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FIMI Takes 49.99% Stake in Unitronics for 110 Million Shekels

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FIMI founder Yishai Davidi.Credit: Yonatan Bloom

FIMI takes 49.99% stake in Unitronics for 110 million shekels

The private equity fund FIMI said on Sunday it was buying 49.99% of Unitronics for 110 million shekels ($28.5 million), sending the share price for the maker of automation-control equipment soaring. In a two-part deal, Unitronics said FIMI would pay 16 shekels apiece for 60 million shekels-worth of newly issued shares – a 30% premium on their closing price last Thursday. It will also buy another 50 million shekels of stock from controlling shareholder and CEO Haim Shani. FIMI, which is managed by Yishai Davidi, will then control the company jointly with Shani, who will retain a 22% stake. Formed in 1989, Unitronics – whose technologies include automated parking systems – had 159 million shekels in revenue last year, down from 171 million shekels in 2014. However, its net profit rose to 9.6 million shekels, up from 3.3 million shekels. Unitronics shares closed up 32.55% at 16.33 shekels. (Yoram Gabison)

Mobileye gains from U.S. automatic-braking pact

Mobileye, the Israeli maker of collision-prevention technology, stands to benefit after automakers said they would make automatic emergency braking standard on nearly all U.S. vehicles by 2022. Last Thursday, the U.S. National Highway Traffic Safety Administration said companies – including General Motors, Ford, Toyota and Volkswagen – that account for 99% of all U.S. sales had agreed to the standard. Reports about the standard began circulating before the announcement, lifting shares of Mobileye by 12% over three trading sessions last week. The Israeli company is working with companies like BMW, Tesla Motors, GM and Honda, and says millions of vehicles already use its system. A Wells Fargo report last week cited Mobileye as well as Delphi Automotive and Autoliv as the three big winners from increasing adoption of active safety and autonomous emergency braking. Wells Fargo has an Outperform rating for Mobileye and the valuation range was $51 to $54. Mobileye shares closed up 0.8% at $37.20 in New York on Friday. (TheMarker)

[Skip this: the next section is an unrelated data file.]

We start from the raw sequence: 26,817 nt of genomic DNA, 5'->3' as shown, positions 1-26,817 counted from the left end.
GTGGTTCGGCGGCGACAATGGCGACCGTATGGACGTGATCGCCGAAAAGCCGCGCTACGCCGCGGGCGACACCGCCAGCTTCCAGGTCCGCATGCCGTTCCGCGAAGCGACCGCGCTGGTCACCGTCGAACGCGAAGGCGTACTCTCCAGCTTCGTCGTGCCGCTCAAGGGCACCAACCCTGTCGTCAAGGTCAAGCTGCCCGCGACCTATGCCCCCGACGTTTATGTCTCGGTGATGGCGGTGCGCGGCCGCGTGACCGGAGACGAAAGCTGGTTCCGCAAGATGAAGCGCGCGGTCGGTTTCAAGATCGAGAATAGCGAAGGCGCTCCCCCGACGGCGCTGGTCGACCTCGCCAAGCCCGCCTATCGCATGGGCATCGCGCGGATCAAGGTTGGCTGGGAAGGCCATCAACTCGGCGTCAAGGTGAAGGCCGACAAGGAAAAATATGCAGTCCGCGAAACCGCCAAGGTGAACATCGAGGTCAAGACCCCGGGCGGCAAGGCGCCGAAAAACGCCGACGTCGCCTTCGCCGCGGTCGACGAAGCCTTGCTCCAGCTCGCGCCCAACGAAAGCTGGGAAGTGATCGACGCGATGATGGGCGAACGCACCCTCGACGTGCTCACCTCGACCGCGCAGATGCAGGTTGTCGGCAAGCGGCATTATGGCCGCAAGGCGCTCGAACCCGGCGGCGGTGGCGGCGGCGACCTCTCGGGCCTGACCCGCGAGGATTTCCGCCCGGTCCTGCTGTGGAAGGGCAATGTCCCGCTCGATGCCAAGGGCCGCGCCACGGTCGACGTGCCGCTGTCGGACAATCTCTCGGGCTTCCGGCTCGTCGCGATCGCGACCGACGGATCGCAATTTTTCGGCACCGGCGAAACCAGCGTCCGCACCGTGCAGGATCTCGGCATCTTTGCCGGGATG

Bond prices point to very low inflation for next five years

Low inflation is here to stay, according to the latest survey of bond yields by the Bank of Israel, released Sunday. Yield differentials between inflation-indexed and unindexed government bonds point to consumer prices falling by 0.2% over the next 12 months. They will turn higher over the next two years but by an average of just 0.2% annually, while over the next five years prices will rise on average just 0.9% a year – well below the government’s target of 1%-3% annually. Inflation in Israel over each of the last two years has been negative, with the consumer price index falling 0.2% in 2014 and 1% in 2015. Last week, the Central Bureau of Statistics said the February CPI fell 0.3%. Unlike bond yields, economists surveyed by the central bank see inflation returning sooner, albeit at very low levels: The average forecast for the next 12 months sees the CPI rising 0.6%. The government’s 10-year Shahar bond rose 0.08% on Sunday, to cut its yield to 1.88%, while its inflation-linked Galil for the same term fell 0.13%, to raise its yield to 0.30%. (Moti Bassok)

Tel Aviv shares end higher, despite big drops for blue chips

Tel Aviv shares finished higher on Sunday, despite big drops for some blue chips. The benchmark TA-25 index finished the day up 0.1% at 1,485.03 points, while the TA-100 added 0.45% to 1,277.10 points, on very thin turnover of 460 million shekels ($119.3 million). Teva Pharmaceuticals dropped sharply for a second straight session, losing 1.7% to end on 209.20 shekels. It was the second-biggest loser on the TA-100 after saying last week its acquisition of Allergan’s generics business would be completed later than it expected. Perrigo also fell sharply again, losing 1.3% to end on 494.70 shekels, while Bezeq was down 1.1% to 8.95 shekels. But Mannkind posted a third session of double-digit gains, soaring 22.1% to 8.15 shekels, while Opko Health rose 4.7% to 42.15 shekels. Osem ended down 0.1% to 82.11 shekels after two class action suits were filed on Sunday seeking to block Nestlé’s buyout of minority shareholders. (Ruti Levy)

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